Jan 16 [Wed]Constant Propagation, Loops9.4, 9.6Lecture 4 Handout, SlidesHW1 SolutionJan 23
Jan 21 [Mon]holiday
Jan 23 [Wed]JoeQ FrameworkJoeQ Handout, SlidesHW2 hw2.zipJan 30
Jan 28 [Mon]Partial Redundancy Elimination9.5Lecture 5 Handout, Slides
Jan 30 [Wed]Register Allocation8.8Lecture 6 Handout, SlidesHW3 SolutionFeb 6
Feb 4 [Mon]Instruction Scheduling10.1-10.4Lecture 7 Handout, Slides
Feb 6 [Wed]Software Pipelining10.5Lecture 8 Handout, SlidesHW4 hw4.zipFeb 20
Feb 11 [Mon]Parallelization11.1-11.4, 11.6Lecture 9 Handout, Slides
Feb 13 [Wed]MidtermSolutions
Feb 18 [Mon]holiday
Feb 20 [Wed]Loop Transformations11.7-11.9Lecture 10 Handout, SlidesHW5 SolutionFeb 27
Feb 25 [Mon]Pipelined Parallelism11.8, 11.9Lecture 11 Handout, Slides
Feb 27 [Wed]Pointer Analysis12Lecture 12 HandoutHW6 hw6.zipMarch 6
Mar 4 [Mon]BDDs in Pointer Analysis12Lecture 13 Handout
Mar 6 [Wed]Satisfiability Modulo Theories (SMT)Lecture 14 Handout, SlidesHW7 SolutionMarch 13
Mar 13 [Wed]Garbage Collection7.4 - 7.7.4Lecture 15 Handout, Slides
Mar 11 [Mon]Natural Language ProgrammingLecture 16 Handout
Mar 22 [Fri]Final (3:30 pm - 6:30 pm,

Handouts and Graded Assignments What happens with physical materials

CS243 will be using the Gradiance automated homework system for some of the required work. You should open your free account at and then sign up for the class using the "class token" 33D8AF0C.

Gradiance looks like multiple-choice questions, but it is really quite different. You are given problems to work out, just as you would in an ordinary homework. You are then given a multiple-choice question to test whether or not you have the correct solution. If you get a choice wrong, you are given a hint and encouraged to try again. You are allowed to try as many times as you like, and the goal is to get everything right eventually. To avoid repeated guessing on one problem at a time, you need to repeat all the questions each time you submit, and you will be given a different set of choices each time.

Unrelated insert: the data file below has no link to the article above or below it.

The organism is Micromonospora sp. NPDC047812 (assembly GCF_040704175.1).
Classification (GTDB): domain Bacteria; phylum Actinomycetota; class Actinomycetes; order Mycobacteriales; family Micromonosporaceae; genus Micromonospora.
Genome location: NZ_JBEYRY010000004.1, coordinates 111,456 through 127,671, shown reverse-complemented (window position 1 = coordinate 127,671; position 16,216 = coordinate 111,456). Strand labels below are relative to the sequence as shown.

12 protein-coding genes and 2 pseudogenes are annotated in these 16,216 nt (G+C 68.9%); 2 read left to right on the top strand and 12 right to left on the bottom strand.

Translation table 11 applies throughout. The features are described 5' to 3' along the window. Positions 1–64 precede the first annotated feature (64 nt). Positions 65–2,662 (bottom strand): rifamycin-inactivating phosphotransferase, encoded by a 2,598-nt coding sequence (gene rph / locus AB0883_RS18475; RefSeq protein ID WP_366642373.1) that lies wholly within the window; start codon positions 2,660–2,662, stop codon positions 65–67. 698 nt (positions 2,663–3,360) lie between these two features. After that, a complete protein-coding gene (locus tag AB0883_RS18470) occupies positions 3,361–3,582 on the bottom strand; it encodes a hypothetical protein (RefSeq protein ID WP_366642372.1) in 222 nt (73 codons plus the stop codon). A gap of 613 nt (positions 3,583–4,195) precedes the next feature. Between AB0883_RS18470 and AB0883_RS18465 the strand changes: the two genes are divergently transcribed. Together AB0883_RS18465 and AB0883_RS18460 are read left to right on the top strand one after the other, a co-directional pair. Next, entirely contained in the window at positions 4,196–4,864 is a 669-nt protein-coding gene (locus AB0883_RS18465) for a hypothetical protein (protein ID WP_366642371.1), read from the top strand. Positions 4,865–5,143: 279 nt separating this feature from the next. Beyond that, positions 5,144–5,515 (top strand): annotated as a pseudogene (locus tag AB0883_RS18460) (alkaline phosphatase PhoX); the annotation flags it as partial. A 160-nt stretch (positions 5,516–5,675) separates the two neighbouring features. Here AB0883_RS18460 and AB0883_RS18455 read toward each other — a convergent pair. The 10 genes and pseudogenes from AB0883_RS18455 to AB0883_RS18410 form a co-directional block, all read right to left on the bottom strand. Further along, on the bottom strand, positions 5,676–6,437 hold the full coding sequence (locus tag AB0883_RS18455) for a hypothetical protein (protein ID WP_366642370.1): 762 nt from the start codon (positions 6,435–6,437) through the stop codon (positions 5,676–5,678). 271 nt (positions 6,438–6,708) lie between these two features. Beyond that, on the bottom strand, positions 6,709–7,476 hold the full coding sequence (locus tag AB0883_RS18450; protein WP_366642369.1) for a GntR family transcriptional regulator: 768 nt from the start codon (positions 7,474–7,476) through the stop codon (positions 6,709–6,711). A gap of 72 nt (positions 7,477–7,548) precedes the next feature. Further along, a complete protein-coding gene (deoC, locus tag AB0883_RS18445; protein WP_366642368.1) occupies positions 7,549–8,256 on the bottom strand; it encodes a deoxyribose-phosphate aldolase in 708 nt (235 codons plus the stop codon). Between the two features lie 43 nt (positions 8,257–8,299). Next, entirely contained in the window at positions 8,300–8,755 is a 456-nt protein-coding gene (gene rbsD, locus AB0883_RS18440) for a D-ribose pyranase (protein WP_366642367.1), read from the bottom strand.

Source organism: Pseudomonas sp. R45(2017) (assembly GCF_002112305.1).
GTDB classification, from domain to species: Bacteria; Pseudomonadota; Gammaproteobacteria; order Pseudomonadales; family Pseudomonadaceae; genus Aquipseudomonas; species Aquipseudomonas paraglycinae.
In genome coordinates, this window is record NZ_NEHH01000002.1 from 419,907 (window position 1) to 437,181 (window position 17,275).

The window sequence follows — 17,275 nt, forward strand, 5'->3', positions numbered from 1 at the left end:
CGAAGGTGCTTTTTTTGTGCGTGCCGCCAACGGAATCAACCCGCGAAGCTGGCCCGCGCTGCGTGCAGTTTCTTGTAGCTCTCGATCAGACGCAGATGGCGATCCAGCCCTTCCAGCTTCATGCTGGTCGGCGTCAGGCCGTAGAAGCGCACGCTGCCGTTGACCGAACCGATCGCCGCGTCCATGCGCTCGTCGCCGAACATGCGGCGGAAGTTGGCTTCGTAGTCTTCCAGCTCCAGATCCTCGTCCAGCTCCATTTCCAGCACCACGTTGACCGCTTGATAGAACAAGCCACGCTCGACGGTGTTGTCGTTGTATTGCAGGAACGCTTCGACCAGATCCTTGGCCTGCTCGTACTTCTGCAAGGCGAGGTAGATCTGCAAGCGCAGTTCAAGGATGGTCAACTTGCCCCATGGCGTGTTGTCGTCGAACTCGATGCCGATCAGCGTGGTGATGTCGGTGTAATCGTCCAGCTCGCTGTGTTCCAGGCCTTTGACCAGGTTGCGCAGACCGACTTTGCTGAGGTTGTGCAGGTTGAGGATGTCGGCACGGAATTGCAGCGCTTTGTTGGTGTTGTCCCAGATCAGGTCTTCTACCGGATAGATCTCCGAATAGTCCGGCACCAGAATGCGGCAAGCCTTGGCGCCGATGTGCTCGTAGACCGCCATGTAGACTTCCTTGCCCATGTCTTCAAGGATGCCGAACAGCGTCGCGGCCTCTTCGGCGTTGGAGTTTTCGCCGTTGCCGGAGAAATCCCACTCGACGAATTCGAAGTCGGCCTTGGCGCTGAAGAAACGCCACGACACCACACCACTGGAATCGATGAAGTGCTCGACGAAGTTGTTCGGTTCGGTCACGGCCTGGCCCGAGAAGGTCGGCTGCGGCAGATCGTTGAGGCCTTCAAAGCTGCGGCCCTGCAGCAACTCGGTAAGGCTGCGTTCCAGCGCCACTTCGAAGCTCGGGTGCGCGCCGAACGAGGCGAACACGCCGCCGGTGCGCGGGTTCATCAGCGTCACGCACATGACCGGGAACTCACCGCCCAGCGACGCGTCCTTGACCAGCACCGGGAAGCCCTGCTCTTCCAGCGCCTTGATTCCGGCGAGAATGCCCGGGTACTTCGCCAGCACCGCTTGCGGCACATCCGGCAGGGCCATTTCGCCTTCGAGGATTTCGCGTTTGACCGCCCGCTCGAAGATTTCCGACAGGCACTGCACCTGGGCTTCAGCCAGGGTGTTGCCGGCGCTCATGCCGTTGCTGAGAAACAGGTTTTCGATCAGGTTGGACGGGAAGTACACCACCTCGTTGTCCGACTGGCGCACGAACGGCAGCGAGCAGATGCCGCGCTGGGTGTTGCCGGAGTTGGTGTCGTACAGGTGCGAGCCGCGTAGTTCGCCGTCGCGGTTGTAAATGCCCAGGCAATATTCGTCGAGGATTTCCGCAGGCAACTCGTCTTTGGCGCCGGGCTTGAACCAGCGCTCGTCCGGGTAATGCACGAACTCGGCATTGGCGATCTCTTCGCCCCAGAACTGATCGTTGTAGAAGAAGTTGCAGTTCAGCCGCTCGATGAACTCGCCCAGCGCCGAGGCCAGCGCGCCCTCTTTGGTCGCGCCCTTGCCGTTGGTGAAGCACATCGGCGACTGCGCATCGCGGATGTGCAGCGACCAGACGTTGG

SCPD students: Please download the lecture notes before the lecture; the material will be available by the morning of the lecture. Please submit written assignments to us by emailing them to the staff mailing list and include the homework route form with your submission. We will return the graded homeworks back to you through SCPD distribution (SCPD students only).

Assignment Policy

Group Work

Homework will consist of both written and programming assignments. You are encouraged to work on the programming assignments in groups of two, but you must do the written assignments by yourself.

Late Policy

In general, no late assignments are accepted. However, you have two grace days for the entire quarter. That means you can be late by one day for two assignments, or use the two days up for one assignment.


Programming assignments will have specific submission instructions included with the handouts. We will use a certain amount of automatic grading to help us deal with the massive amounts of code everyone submits, so please follow the submission instructions exactly as written!

Some of the written homework should be submitted via Gradiance, as described above. If you have any issues accessing the Gradiance site, please contact the TAs.

Where are the assignments?

All assignments are posted on the schedule

Honor Code Cheating and Plagiarism is a no-no

You are free to discuss the assignment and solutions with others. However, you must write your own assignment, and must not represent any portion of others' work as your own. Anybody violating the honor code will be referred to the Judical-Affairs Office. If convicted, the normal penalty is a quarter suspension or worse.

The full honor code can be found here